Alerts and News
Protecting Your Work and Online Accounts From Phishing Attempts.
Phishing is the act of attempting to acquire information such as usernames, passwords, and credit card details (and sometimes, indirectly, money) by masquerading as a trustworthy entity in an electronic communication. Communications purporting to be from popular social web sites, auction sites, banks, online payment processors or IT administrators are commonly used to lure unsuspecting public.
There are many key factors and good practices to keep in mind to help protect your online and work accounts from any phishing attempt. Here are 8 of the most important:
8. Email is the easiest way for the bad guys to gain your trust. They will use company logos, and dialogues that can mimic legitimate requests from institutions that you do business with, and work for. Be wary of ANY email requesting your personal information. ITS technicians and administrators will NEVER ask you for your password. If in doubt, do not click on any links or download any file that you are not 100% sure is from a trusted source. Always check the validity of the sender’s email address. (example: An email claiming to be UNTHSC ITS will have “@unthsc.edu” or “@unt.edu” in the email address)
7. False web pages can work hand in hand with malicious email. There are often links in emails leading to webpages that request your personal information. It is imperative to make sure these are trusted web pages before visiting or inputting your personal information. Always look at the web address to check its validity. (Example: www.google2.com , The” 2” is a giveaway that this is not the legitimate site www.google.com )If in doubt, close the email and go directly to the source that the email is claiming to be from.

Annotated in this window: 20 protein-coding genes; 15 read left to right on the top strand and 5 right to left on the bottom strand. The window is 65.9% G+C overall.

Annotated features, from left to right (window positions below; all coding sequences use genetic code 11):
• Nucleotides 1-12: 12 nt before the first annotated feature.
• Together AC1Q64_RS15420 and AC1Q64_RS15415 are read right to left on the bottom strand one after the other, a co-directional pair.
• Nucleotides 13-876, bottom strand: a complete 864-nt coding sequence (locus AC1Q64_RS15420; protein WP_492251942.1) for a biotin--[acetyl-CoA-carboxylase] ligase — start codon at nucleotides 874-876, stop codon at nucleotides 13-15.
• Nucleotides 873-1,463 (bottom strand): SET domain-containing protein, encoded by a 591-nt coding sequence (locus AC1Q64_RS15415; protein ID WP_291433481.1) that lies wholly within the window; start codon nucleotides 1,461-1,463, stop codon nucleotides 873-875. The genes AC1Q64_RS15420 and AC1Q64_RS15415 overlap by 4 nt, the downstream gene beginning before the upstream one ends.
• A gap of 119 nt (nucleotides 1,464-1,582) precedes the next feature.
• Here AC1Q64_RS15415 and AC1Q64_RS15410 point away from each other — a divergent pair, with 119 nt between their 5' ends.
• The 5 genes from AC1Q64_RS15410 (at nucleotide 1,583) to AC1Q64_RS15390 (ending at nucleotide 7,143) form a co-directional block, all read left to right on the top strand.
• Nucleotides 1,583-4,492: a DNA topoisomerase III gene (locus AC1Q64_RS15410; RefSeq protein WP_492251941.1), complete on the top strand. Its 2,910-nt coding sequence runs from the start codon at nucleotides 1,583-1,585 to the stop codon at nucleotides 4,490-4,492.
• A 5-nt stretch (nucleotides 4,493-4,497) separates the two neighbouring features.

6. File attachments may accompany a phishing email. Typically, the malicious sender is trying to trick you into opening the attached file. In most cases, a virus or malware then infects your PC. Be very careful with ANY attached files in ANY email. Just like false web pages, these attachments may resemble a file from an organization that looks legitimate, and innocent. When in doubt, check to make sure this is a trusted email and source.
5. Verifying your account: UNTHSC ITS will NEVER ask you to verify your account. ITS technicians and administrators will NEVER ask you for your password. As with any email, make sure any request to update passwords or personal information is from a trusted source. When in doubt, close this email and go directly to the source.
4. Anyone claiming to owe you money: Always be skeptical of anyone claiming to owe or deliver money to you. Even if this is a banking institution, close the email, and visit your trusted banking site.
3. Free software is another tool used to gain information from you and your computer. Often times, free games and programs will install spyware on your machine that can track when and what you do on your PC. This includes what you type and what sites you log into. Unless you know for sure that free software is trusted/safe, it is best to avoid it.